Information Social War is the Continuation of Politics by Other “Memes”

Whenever we talk about memes we are talking about social media. It is vice-versa also, since, the social networking sites (SNSs) have been weaponised. If not fully weaponised, they are at least being debated toward the pursuit. Creating a context around it, the picture became vivid, when Russia was purposefully forging cracks in the political and social system of the United States. The 2016 US Presidential election was somewhat a similar episode to the United Kingdom’s Brexit vote. It was social media that helped Russia exploit such vulnerabilities of the United States. The former is the proponent and active user of Information Warfare (IW).

Russians are not new to this game of IW, since, the current President Putin himself has been a State Security Committee (KGB) operative and the Federal Security Service (FSB) Director. They initiated programmes such as ‘Active Measures.’ The other name given to the same concept was ‘Operation INFEKTION.’ Active Measures is the use of politics rather than the use of force against the West. While Operation INFEKTION is actually a subset of an Active Measures Operation conducted in the 1980s. It targeted the US Government by spreading disinformation regarding the creation of Human Immunodeficiency Virus (HIV).

Russians view information as a weapon under the Gerasimov Doctrine. The aim is the same, divide and rule, by confusing the adversary and render their governments almost inefficient. This will create a sustainable chaos within the boundaries of the adversary where direct attacks or invasions are usually not required. The prime contours of liberal democracies of the West revolves around transparency and freedom of speech. Such concepts have found to be at a disadvantage against the internet.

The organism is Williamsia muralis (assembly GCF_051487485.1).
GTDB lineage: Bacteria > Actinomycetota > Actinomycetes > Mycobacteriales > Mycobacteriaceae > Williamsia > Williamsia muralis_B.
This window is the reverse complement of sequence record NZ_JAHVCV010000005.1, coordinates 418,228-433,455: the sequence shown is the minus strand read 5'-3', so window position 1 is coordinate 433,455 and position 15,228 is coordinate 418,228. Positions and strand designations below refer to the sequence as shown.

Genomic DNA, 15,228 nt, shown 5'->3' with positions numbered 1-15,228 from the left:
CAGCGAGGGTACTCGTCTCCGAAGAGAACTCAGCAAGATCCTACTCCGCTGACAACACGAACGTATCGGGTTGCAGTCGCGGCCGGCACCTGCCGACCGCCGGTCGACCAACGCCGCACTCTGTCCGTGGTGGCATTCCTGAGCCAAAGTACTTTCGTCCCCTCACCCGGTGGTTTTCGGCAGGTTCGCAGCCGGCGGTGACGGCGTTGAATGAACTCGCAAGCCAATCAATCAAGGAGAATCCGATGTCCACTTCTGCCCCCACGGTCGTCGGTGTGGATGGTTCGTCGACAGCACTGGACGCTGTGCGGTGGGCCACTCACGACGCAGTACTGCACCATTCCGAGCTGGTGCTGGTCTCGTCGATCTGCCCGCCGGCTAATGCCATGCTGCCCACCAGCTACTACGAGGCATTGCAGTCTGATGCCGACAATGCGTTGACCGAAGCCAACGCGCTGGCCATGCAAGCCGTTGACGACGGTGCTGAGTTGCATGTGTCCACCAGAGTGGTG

It is an open secret now, since 2016, that Russia has been meddling in US Elections via social media disinformation campaigns. The information warfare doctrine which was adopted by the Russians was intended to distort the facts and keeping the active subjects of the state away from the core issues. The latest book on social media, ‘LikeWar: The Weaponization of Social Media,’ adds that Russia also wants to divide the American people which will have far reaching consequences on the geopolitical landscape of the US and the society at large.

It is true to an extent that these technological advancements have filled the gap for those states which were facing asymmetry in terms of resources in comparison to their adversaries.

The statistics show that the Russian sock puppets (fake identities used for the purpose of deception) utilised social media. Their duty was to publish news articles, an estimate is around 50 per day. They had to “maintain six Facebook accounts publishing at least three posts a day and discussing the news in groups at least twice a day. On Twitter, they might be expected to manage ten accounts with up to 2,000 followers and tweet 50 times a day.”